Understanding the World of Impact Investing

By Tom Mitchell

In a world facing challenges related to a changing climate and stark social inequalities, the concept of impact investing is compelling, powerful and frequently misunderstood. As a field of practice, impact investing builds on the long history of social investing and is rapidly evolving with an infusion of new ideas and participants.

In a world facing challenges related to a changing climate and stark social inequalities, the concept of impact investing is compelling, powerful and frequently misunderstood. As a field of practice, impact investing builds on the long history of social investing and is rapidly evolving with an infusion of new ideas and participants.

Evidence of investor demand abounds. It’s estimated that the total of U.S. assets under management employing some degree of social and environmental considerations is $6.6 trillion, as of 2014.1 The trends among high-net-worth individuals (HNWIs) are robust, with a recent global survey estimating that over 40 percent of HNWIs under 40 years old have portfolios that integrate social and environmental criteria, with 64 percent expected to increase their allocation in the next two years.2

Sophisticated investors are pursuing impact strategies. A growing number of foundations are exploring impact investing as a means for optimizing and harmonizing their capital—intellectual, financial and philanthropic—in service of their missions. Some family offices are funding enterprises and technologies that offer benefits to society and are building teams or seeding funds to execute these strategies. Global leaders, from the Pope to the President of the United States, invoke impact investing as a means of combating climate change and poverty; fostering social justice; and cultivating inclusive economies.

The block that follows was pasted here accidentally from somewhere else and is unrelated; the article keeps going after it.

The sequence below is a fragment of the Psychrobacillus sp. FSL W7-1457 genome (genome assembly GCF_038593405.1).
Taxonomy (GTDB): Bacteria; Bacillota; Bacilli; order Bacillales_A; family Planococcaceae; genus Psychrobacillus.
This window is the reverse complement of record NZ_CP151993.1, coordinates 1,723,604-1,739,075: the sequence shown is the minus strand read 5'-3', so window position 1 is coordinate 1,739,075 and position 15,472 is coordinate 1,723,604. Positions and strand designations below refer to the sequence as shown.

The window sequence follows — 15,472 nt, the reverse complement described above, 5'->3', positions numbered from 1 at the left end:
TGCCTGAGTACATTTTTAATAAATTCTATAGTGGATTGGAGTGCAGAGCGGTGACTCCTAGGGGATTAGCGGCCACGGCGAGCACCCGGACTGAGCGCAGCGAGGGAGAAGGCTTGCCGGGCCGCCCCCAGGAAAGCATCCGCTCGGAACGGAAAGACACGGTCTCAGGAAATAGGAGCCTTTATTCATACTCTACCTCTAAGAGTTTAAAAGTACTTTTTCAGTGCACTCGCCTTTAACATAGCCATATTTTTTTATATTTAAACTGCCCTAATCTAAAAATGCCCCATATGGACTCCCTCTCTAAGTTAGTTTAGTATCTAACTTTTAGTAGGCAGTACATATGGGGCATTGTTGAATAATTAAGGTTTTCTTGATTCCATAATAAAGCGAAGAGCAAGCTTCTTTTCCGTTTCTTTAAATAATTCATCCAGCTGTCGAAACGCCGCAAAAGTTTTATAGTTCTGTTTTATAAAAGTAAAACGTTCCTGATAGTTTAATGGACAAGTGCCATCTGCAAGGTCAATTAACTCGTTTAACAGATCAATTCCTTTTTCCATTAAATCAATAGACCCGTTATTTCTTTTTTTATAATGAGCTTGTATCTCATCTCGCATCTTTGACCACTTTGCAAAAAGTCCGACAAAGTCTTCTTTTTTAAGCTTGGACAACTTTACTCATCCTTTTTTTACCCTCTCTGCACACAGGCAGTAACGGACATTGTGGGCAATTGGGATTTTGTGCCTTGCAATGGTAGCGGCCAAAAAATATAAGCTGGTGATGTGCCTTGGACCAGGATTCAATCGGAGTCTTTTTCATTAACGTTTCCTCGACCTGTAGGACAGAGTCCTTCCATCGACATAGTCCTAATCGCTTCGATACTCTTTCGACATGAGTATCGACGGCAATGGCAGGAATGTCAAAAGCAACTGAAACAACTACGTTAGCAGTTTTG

Infrastructure

While expectations and trends are positive, impact investing infrastructure is still a work in progress.

The industry of providing data regarding impact investing is maturing, and organizations like the Sustainability Accounting Standards Board are advancing efforts for the reporting of financially material social and environmental factors, but investors have an almost unquenchable thirst for data, and the need for greater disclosure from companies is high.

Large asset managers and banks are forging into impact investing seeking business growth, with many of their strategies and platforms still being nascent. The amount of compelling investment opportunities is growing, but it takes time to build track records. Many advisors are developing some capacity to engage with the market and service impact investors, but the degree of depth and skill varies widely.

For those responsible for portfolio execution and oversight, impact investing can introduce new tools for risk management, different frameworks for assessing the quality of an asset and an increased time commitment for learning and reflection. It doesn’t, as some skeptics believe, lead to the abandonment of rigorous standards.